The New Palgrave Dictionary of Economics

2018 Edition
| Editors: Macmillan Publishers Ltd

Bastard Keynesianism

  • G. C. Harcourt
Reference work entry
DOI: https://doi.org/10.1057/978-1-349-95189-5_236

Abstract

This is the name given by Joan Robinson to certain developments which occurred in Keynesian economics following the publication of the General Theory, principally in the USA. They culminated in the system of thought which is more usually known as the neoclassical synthesis. The basic idea was that the notion of equilibrium of the economic system in traditional theory (traditional in the sense of Harrod 1937), in which all markets (including the labour market) clear, was an accurate description of the outcome of tendencies in the economic system. However, the forces in the economy which allowed this position to be sought were weak, were often frustrated by rigidities and imperfections, and in any event took a long time to work themselves out. The economy would often be found for long periods of time experiencing sustained unemployment due to a deficiency of overall demand. Therefore there was a role for government intervention to reinforce and speed up the processes whereby the economy found its way to its full employment equilibrium position; once there, the traditional theory of resource allocation and income distribution would come into its own again. That is to say, an equilibrium position has been shown to exist within the bounds of traditional theory, so that Keynes has a place not so much as a theorist but as a sensible propagator and rationalizer of policies in the short period, over the cycle and perhaps permanently, as the average level of unemployment reflected a permanent tendency to a deficiency in aggregate demand.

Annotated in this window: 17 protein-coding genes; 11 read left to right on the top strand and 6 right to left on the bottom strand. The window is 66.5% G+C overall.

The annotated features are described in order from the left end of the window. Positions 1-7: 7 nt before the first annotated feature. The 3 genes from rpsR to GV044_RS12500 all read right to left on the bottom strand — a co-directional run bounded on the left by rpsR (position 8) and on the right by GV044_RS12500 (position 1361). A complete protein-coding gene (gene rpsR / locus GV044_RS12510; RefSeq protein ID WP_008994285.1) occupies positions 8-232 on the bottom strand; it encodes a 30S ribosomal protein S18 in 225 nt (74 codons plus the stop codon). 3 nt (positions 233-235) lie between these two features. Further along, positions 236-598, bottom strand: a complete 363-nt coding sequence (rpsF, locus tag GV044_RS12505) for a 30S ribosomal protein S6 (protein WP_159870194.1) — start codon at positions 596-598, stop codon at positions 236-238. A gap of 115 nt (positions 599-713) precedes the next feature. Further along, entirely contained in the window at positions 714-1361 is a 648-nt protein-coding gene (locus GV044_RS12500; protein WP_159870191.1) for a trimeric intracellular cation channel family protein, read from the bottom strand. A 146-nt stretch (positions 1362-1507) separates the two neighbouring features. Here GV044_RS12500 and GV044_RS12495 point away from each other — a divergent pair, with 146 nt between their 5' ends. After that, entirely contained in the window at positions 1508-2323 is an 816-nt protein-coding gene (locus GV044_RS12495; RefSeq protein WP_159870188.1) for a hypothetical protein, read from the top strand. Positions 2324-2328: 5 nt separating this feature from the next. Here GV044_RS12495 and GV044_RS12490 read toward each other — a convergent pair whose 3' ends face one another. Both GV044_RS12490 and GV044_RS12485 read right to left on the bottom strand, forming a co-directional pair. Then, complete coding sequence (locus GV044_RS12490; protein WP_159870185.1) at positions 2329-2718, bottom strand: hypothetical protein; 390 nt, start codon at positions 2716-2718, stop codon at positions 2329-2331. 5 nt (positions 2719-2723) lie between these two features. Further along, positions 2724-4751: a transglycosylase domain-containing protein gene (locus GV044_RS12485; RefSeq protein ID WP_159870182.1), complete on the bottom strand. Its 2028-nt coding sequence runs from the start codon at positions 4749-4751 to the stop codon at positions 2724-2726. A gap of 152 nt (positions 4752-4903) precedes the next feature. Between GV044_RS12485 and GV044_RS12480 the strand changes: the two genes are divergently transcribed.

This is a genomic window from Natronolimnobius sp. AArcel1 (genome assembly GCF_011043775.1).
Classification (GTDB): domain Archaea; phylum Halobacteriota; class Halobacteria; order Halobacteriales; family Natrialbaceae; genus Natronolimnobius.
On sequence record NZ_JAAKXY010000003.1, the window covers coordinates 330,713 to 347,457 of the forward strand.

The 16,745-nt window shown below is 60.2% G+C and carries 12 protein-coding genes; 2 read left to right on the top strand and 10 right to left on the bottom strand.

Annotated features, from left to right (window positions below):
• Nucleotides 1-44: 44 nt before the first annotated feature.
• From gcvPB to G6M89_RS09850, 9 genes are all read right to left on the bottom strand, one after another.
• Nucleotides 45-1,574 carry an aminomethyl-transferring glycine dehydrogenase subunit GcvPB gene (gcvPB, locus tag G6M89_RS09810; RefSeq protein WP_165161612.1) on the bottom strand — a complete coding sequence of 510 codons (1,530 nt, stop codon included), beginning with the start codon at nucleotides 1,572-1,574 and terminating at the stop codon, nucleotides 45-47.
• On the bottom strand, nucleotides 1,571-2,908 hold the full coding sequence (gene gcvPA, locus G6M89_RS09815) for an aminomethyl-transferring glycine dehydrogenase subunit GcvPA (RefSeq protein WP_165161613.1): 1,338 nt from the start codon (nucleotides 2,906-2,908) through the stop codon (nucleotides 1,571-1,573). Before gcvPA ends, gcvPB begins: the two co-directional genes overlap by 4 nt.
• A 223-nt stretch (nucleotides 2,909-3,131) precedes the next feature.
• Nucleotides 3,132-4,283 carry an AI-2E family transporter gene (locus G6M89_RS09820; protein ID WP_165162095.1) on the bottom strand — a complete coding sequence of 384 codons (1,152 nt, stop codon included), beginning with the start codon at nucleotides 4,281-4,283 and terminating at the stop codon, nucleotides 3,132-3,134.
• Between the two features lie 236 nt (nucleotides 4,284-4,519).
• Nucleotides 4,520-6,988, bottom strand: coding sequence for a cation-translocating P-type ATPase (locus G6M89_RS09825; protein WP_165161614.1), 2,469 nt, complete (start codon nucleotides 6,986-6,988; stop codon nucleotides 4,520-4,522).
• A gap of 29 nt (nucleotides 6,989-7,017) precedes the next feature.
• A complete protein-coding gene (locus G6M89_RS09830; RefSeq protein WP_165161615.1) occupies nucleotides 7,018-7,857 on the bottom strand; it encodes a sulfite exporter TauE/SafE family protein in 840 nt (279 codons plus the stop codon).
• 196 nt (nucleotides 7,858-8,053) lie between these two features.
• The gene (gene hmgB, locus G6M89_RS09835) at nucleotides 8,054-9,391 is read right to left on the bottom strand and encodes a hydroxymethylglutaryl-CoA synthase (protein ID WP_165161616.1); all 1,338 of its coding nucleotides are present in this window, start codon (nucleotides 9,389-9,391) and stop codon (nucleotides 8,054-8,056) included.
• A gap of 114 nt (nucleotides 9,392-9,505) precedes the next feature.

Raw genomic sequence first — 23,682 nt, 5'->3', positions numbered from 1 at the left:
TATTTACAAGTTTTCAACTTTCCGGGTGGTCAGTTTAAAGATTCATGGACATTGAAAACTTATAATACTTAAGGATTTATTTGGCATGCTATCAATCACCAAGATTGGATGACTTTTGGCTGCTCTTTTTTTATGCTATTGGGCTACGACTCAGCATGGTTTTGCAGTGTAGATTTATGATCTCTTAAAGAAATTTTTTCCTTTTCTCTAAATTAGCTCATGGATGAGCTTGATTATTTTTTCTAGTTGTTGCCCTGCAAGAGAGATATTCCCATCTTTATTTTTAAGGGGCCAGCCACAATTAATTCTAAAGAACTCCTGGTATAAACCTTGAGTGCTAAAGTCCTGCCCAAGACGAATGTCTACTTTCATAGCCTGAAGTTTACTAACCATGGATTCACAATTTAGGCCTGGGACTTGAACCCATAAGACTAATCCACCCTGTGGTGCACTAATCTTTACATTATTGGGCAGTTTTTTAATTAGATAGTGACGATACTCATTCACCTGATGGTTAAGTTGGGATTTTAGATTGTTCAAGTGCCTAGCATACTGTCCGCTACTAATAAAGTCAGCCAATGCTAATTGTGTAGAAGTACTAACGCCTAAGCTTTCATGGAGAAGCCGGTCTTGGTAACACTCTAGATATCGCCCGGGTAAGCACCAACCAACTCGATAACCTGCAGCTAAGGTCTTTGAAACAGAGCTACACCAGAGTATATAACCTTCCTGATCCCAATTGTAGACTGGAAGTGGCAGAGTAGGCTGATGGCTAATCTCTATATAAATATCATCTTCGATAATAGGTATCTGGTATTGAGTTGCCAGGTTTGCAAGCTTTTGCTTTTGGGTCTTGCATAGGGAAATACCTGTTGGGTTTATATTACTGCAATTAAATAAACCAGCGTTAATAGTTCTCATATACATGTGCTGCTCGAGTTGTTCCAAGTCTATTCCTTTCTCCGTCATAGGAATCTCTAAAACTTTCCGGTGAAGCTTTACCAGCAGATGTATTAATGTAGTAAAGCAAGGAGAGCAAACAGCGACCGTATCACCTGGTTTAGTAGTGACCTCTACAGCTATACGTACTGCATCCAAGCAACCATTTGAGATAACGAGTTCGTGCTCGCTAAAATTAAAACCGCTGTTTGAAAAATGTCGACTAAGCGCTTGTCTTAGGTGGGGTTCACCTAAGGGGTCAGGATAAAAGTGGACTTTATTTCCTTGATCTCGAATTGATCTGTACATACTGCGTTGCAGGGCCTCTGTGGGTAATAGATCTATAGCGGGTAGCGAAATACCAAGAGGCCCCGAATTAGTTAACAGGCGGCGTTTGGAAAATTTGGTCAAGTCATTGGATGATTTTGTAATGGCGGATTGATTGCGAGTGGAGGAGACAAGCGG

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Copyright information

© Macmillan Publishers Ltd. 2018

Authors and Affiliations

  • G. C. Harcourt
    • 1
  1. 1.